Agricultural productivity is one of the globe’s (and the twentieth century’s) great success stories. Over that century from 1900 to 1999 the number of people employed in agriculture dropped dramatically, yet yields rose just as dramatically.

    This was just as well since the global population also rose significantly and all those extra mouths to feed required a lot more food to be grown and produced.

    The trend seemed unstoppable. Of course, productivity growth had to slow since the number of people could not continue to drop massively since there were so few people employed in the sector but advances in pesticides, seed formulation, weather forecasting - and agricultural technology - were sure to keep productivity rising, weren’t they?

    Well, no actually.  Those optimists that forecast continued productivity growth forgot to factor in the effects of global warming and climate change. The sector has been struggling to stand still.

    The effects have also been disproportionately felt in poorer, developing countries - where population growth is highest.  We richer countries have to work harder, and share our knowledge more effectively if we are to avoid pan-famine following pandemic. 

  • 13 May 2021 2:49 PM | John Heap (Administrator)

    There is quite a bit of debate about whether working from home is good or bad for productivity.

    Are working-from-home employees as efficient as those in the office?  

    The jury is still out.... but perhaps we are asking the wrong question.

    We need employees to be innovative and creative as well as, or even rather than, efficient.

    Since many phases of the innovation process require the sharing of innovative and collaborative thinking, innovation is only likely to happen if close relationships and effective communication processes are maintained for those workers not in the office.

    There can be advantages for home working - like less distraction and reduced energy lost to commuting.  But the main loss is that of the casual conversation, the experimental thinking and informal co-operation that close contact brings.

    Technology can replicate some of this - but not all of it and not for all people.  It is too early to say but creativity may take a hit.  Certainly firms need to be on the ball, monitoring the situation and checking that innovation levels are being maintained.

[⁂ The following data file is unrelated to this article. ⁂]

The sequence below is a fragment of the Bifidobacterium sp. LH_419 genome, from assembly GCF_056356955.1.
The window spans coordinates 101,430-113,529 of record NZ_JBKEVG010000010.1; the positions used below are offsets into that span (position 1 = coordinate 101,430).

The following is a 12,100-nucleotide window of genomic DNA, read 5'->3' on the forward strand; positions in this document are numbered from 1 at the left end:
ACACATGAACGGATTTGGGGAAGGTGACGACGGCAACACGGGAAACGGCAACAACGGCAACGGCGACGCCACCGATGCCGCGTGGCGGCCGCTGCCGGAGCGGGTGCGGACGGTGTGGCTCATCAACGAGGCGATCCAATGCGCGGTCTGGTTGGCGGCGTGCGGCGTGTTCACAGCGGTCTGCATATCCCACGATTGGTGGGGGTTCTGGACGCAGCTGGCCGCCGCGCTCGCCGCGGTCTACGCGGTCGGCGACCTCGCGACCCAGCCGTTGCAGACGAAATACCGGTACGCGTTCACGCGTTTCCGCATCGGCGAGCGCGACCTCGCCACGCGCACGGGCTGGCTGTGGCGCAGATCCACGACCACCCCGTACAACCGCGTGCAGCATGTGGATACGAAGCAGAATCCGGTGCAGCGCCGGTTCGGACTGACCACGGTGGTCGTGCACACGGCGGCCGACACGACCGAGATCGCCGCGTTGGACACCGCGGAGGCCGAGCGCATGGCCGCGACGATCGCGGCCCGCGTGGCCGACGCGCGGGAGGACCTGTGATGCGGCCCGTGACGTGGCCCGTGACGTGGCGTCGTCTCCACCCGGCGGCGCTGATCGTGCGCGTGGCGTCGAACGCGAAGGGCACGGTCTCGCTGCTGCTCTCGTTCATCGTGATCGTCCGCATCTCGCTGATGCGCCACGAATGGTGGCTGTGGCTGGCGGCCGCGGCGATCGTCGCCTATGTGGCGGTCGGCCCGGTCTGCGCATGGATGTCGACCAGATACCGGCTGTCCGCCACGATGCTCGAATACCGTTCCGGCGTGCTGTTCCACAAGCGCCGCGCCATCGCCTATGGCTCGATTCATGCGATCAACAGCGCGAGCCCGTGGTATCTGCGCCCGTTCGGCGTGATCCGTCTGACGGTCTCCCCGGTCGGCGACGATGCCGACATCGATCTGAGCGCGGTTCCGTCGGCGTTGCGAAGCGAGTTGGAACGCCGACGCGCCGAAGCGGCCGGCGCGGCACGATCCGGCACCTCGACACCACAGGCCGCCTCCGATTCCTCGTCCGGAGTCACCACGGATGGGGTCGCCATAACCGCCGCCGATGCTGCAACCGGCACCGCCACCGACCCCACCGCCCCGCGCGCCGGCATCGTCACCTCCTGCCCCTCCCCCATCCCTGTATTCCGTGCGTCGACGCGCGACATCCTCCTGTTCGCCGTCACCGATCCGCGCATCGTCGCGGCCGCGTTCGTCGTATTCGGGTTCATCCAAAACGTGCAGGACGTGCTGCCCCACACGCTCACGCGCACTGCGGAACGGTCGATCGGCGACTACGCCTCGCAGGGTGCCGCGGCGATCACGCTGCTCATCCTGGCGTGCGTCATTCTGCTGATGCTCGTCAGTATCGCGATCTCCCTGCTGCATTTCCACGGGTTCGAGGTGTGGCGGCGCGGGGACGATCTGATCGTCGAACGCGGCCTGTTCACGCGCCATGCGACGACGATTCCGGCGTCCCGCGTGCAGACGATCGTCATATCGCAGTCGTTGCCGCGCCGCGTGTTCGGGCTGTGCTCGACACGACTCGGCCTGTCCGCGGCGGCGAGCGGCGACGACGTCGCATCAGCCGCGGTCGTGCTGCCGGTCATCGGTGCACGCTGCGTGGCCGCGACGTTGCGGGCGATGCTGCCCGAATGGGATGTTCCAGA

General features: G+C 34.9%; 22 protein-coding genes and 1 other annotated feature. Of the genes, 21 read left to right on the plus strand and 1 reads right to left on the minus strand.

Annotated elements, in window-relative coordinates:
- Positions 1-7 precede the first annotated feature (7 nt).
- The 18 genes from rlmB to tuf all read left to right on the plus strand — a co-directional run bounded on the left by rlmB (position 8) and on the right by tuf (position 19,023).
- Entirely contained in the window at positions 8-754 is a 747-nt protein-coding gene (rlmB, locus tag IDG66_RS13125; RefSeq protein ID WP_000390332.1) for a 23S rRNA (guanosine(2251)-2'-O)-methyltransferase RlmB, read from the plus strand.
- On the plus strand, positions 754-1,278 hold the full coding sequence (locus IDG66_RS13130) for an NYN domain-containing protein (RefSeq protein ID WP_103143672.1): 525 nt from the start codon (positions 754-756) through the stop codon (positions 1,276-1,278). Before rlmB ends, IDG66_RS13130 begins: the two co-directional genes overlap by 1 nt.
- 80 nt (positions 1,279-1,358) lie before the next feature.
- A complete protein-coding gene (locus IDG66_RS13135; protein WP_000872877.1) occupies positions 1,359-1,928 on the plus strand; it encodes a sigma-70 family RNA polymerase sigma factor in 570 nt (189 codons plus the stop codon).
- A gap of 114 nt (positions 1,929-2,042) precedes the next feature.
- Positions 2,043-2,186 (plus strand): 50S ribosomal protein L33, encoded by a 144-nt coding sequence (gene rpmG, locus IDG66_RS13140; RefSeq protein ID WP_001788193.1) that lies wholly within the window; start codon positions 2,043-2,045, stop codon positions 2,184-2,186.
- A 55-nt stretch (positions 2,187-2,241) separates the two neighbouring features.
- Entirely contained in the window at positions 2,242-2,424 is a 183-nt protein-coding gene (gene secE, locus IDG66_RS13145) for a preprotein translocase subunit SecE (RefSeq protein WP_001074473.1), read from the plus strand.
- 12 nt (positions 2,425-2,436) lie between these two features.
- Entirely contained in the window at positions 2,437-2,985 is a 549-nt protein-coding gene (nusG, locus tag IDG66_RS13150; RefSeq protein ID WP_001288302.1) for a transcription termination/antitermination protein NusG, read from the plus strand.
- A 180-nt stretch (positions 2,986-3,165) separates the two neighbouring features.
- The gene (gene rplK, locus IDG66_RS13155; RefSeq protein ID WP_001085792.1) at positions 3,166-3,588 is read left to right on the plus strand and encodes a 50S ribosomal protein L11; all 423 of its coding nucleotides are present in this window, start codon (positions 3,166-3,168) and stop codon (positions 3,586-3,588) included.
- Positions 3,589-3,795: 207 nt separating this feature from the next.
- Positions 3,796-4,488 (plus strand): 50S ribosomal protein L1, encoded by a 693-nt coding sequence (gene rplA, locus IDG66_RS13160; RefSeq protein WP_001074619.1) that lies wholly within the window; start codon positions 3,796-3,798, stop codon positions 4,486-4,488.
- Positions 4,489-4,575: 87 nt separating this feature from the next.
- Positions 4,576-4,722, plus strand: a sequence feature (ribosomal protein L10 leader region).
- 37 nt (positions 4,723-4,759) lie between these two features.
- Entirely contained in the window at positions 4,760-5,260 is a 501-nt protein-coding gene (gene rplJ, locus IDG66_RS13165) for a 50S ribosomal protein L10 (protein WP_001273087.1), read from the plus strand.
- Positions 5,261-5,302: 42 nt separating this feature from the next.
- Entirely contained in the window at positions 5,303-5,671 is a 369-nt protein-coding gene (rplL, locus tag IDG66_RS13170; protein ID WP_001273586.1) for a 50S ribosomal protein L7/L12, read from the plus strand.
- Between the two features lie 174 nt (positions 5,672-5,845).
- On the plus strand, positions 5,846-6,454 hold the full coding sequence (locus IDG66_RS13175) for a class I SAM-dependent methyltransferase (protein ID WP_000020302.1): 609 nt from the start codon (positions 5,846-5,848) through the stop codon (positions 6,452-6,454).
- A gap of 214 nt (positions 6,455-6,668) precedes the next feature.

If not, they had better open the office to all.

  • 06 May 2021 5:17 PM | John Heap (Administrator)

    Many employees seem to want to ‘hide in the shadows’ - to get on with their work without disturbing their supervisor/manager.  Many supervisors/managers seem equally happy with this approach, feeling that employees who ‘raise their heads above the parapet’ are likely to do so for negative reasons - because they have made a mistake or forgotten to do something. 

    Of course this often means that employees are also not visible because of exceptionally good performance.

    Managers should try to make all employees visible - by checking regularly on them, not in a punitive way, but simply to check that they fully know their role and responsibilities, have the knowledge, skills, tools and equipment  required to carry out that role effectively, and are fully engaged and motivated.

    Supervisors should look at performance data - throughput levels, quality levels, etc - but should also talk to employees while observing them in the workplace at the source of good or bad performance.

    Employees who are invisible may be dragging down your productivity. If employees are visible, you can make a judgement about their performance and manage it accordingly.

  • 29 Apr 2021 11:14 PM | John Heap (Administrator)

    Anyone with a hyperactive child knows how wearing it can be to have to cope with the demands such a child can make on a regular and continuing basis.

    Well, email and continual zoom meetings have been like that for many remote workers.  Everyone gets copied into emails or invited to zoom meetings which are of only peripheral interest or relevance.

    If they decide not to engage with an email thread or a meeting, they get FOMO (Fear of missing out) and anxious.  Their stress levels rise. Their productivity drops.